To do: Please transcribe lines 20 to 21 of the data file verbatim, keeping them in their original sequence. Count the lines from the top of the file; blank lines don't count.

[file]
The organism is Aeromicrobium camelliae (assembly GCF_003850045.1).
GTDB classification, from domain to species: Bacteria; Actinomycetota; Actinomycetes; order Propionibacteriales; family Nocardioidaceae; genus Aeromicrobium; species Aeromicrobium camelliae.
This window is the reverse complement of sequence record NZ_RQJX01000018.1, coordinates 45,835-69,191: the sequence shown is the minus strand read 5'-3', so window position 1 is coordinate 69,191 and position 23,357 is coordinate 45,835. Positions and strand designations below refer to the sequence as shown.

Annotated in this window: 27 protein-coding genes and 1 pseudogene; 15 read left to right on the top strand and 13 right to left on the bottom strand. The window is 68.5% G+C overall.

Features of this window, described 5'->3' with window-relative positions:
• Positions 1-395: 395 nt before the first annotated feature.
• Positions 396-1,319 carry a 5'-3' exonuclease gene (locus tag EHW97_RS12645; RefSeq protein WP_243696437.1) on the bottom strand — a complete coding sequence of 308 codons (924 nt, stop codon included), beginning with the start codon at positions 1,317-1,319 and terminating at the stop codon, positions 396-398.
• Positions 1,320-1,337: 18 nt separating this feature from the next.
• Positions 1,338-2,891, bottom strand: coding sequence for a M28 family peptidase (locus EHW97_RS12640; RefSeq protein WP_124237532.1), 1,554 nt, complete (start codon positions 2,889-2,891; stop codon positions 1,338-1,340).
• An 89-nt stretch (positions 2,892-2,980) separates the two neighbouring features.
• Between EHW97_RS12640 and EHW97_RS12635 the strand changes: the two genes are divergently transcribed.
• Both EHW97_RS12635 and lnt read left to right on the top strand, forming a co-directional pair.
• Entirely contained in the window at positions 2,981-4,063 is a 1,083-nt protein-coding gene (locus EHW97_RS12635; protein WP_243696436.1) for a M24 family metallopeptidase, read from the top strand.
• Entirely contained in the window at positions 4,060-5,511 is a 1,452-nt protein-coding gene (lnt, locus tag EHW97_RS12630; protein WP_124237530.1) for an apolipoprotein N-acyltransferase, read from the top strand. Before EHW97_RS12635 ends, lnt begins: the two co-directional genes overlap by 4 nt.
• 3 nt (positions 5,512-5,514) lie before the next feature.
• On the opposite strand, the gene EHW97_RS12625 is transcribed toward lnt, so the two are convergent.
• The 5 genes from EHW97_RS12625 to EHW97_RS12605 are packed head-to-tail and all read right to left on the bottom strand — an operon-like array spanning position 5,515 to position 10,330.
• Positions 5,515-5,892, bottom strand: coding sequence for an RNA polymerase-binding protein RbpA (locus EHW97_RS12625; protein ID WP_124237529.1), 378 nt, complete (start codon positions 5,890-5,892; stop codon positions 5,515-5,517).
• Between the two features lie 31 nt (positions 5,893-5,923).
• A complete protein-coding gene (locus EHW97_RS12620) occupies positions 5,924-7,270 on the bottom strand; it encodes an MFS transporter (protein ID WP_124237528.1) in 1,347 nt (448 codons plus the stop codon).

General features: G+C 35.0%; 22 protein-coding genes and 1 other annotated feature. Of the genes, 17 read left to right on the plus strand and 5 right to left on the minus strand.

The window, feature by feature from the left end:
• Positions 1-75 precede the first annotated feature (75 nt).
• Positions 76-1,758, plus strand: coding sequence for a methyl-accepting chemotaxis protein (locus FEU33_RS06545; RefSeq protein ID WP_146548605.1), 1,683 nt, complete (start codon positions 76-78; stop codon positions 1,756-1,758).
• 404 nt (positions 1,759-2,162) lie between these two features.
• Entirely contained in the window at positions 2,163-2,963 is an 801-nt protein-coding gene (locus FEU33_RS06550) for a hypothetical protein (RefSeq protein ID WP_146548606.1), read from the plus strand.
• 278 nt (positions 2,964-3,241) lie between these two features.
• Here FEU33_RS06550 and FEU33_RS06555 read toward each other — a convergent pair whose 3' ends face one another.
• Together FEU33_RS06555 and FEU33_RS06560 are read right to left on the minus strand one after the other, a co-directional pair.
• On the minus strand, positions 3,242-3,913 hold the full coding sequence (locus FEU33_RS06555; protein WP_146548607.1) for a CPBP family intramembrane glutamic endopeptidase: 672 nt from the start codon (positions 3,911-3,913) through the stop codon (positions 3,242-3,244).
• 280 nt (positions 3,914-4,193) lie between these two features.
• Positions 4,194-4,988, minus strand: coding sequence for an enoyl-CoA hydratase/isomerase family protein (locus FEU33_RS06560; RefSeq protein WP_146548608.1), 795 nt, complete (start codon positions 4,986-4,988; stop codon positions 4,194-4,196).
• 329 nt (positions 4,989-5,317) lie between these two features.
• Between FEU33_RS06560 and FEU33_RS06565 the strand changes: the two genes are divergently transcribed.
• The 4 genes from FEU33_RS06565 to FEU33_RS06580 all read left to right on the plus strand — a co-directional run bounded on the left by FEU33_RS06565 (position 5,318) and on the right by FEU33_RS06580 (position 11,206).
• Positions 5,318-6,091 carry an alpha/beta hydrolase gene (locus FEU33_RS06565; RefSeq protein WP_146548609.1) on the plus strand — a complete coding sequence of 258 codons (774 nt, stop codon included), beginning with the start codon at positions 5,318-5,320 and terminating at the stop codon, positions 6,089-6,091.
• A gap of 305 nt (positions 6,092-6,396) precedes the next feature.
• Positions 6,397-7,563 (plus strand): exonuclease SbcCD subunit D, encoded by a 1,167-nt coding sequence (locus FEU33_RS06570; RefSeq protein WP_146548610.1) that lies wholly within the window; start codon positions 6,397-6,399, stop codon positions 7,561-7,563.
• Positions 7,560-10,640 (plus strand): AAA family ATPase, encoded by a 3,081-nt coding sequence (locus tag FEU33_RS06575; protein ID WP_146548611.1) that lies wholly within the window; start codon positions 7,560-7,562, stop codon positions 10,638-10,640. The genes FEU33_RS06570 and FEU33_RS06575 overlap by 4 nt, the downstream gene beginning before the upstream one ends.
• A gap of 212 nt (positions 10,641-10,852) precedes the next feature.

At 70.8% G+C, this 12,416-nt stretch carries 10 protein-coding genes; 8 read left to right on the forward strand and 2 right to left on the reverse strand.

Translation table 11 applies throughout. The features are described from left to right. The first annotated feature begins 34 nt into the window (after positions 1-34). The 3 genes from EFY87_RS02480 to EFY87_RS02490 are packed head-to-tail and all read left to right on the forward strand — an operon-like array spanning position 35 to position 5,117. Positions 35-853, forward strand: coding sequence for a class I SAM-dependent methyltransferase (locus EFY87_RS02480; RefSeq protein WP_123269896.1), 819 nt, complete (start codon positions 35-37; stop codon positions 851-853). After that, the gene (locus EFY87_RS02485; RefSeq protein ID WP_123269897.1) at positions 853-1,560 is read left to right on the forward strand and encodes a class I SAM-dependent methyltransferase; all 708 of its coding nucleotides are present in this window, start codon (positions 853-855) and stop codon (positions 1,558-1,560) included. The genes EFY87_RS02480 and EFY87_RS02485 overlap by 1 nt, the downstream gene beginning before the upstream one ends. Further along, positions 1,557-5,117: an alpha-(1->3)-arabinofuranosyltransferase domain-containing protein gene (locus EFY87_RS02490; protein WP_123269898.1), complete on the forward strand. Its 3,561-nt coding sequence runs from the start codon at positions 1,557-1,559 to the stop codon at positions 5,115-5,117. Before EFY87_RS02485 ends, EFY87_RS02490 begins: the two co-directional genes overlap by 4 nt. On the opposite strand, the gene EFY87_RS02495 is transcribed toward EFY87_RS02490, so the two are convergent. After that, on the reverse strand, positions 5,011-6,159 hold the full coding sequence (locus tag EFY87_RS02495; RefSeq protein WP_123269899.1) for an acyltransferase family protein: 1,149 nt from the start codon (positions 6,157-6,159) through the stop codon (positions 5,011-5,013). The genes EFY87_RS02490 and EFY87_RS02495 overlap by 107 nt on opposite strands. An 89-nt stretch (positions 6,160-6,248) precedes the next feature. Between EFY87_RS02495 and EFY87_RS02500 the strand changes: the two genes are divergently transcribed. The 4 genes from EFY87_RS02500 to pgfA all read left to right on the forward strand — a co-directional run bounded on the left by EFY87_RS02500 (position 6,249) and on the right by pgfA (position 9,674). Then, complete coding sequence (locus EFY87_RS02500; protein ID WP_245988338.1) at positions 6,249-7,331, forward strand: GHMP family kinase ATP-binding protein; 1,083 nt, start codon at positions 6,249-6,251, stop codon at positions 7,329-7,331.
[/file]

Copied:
• A complete protein-coding gene (locus EHW97_RS12620) occupies positions 5,924-7,270 on the bottom strand; it encodes an MFS transporter (protein ID WP_124237528.1) in 1,347 nt (448 codons plus the stop codon).

General features: G+C 35.0%; 22 protein-coding genes and 1 other annotated feature. Of the genes, 17 read left to right on the plus strand and 5 right to left on the minus strand.